Is this thing on? tap tap tap
Sorry about the blogging silence, folks! But never fear, I’ve got fun knitting to show from the past few weeks to make up for it! In the meantime, I hope that everyone has been enjoying these early summer days and that there is plenty of sunshine and warmth in your forecast to make up for what seemed like a never-ending winter. Keep your fingers crossed for my first foray into vegetable gardening: a cherry-tomato-plant-for-idiots growing on my patio.
So, anyway..…the fun knitting! It was inspired by wonderful recent events: I’ve got two brand new nieces! (They are each gorgeous and adorable and perfect and unique. I’m not biased.)
When I found out that my nieces would be born around the same time, give or take, I thought it would be fun to create a sweater design for each of them with a unifying theme, but then with very different design details. My first thought was: make them both sweaters with circular yokes! I don’t know why this was my first idea, but it was and that’s what I went with.
One of the sweaters came together in my mind more quickly, as I envisioned a classically sweet little cardigan, so I started with that idea. I swatched a bunch of different yarns, and I’m so glad I did. As you’ll see, this early fiddling stage made a big difference.
Knowing that I wanted to make roughly a 6-9 month size in each sweater (which would put them into fall-winter wear/usage), I initially thought that an all-wool DK- or worsted-weight yarn would be great. Below, my first attempt in Madelinetosh Tosh DK (100% merino) in the “Molly Ringwald” colorway on size US 7 needles. I find that the roundness of this yarn definitely makes it knit up more like a worsted:
As you’ll see, I was experimenting with a traditional daisy stitch, whose texture I knew would pop in an all-wool yarn. And while the texture did indeed pop (and I liked the color), I ended up feeling as though the texture wasn’t delicate/small enough for what I had envisioned. Perhaps this gauge would work better on a larger child’s sweater, but not here.
So I changed course, and dove into my stash again, this time coming up with my favorite Madelinetosh Pashmina, the sport-weight blend of merino, cashmere, and silk in the Rose colorway on size US 5 needles:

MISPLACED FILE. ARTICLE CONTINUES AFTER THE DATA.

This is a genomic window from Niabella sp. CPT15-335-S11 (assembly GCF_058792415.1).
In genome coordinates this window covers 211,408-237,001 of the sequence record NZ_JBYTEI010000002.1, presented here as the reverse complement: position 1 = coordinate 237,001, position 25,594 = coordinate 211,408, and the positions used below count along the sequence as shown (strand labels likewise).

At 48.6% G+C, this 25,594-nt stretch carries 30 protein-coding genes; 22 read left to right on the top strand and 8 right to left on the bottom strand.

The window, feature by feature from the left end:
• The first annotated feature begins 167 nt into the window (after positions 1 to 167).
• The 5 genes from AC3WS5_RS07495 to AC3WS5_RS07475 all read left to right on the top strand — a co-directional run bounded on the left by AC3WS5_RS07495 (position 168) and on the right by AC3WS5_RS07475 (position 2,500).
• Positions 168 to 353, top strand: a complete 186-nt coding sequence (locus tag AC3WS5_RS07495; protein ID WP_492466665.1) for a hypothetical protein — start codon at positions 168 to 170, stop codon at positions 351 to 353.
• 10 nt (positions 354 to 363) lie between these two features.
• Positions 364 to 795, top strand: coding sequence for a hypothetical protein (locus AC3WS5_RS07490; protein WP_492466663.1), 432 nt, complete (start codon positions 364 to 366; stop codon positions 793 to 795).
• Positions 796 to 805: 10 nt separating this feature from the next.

Almost immediately, I knew this was a better choice. The daisy stitch still pops from the background, thanks to the wool content, but the cashmere and silk lend the overall fabric more drape and softness. The smaller gauge also means that the texture is a bit more delicate. I just love this dusty purply-pink shade, too. Here’s a side-by-side comparison between the two yarns to give you a better idea of their different effects:
Interesting, right? I’m convinced that you can actually see the difference in drape just from this picture (although maybe I’ve been staring at it too long). Not to mention the impact of the gauge. This is why swatching is critical! It can really take you by surprise.
Just to be sure that I was satisfied with the pashmina choice, I decided to try one last yarn in approximately the same gauge, but with a different fiber content. Enter stage left: my third swatch in Madelinetosh Tosh Sport in the colorway “Porcelain,” a barely-there pink. (Yes, there’s a theme to the yarns. It’s all Madelinetosh. This is barely the tip of the stash iceberg…) I don’t remember the needle size, but it was comparable to my pashmina swatch. Again, it was a worthwhile exercise:
While I achieved the delicacy that I wanted in the pattern, the texture was stiffened again thanks to the 100% merino in the Tosh Sport. So even with a smaller gauge, the all-wool yarn really wasn’t giving me the fabric/feel I had envisioned. Not to mention, the Porcelain colorway, while beautiful, was not at all the right choice for this project: too neutral.
Here are all three swatches side by side:
Not the best picture, admittedly, but hopefully it still communicates the message: no matter how many years you’ve been knitting or how many projects you’ve made, be sure to swatch out your ideas to make sure they’re the right fit with the yarn!
Next time: the sweater design that came out of all of this experimenting, in all of its wee cuteness.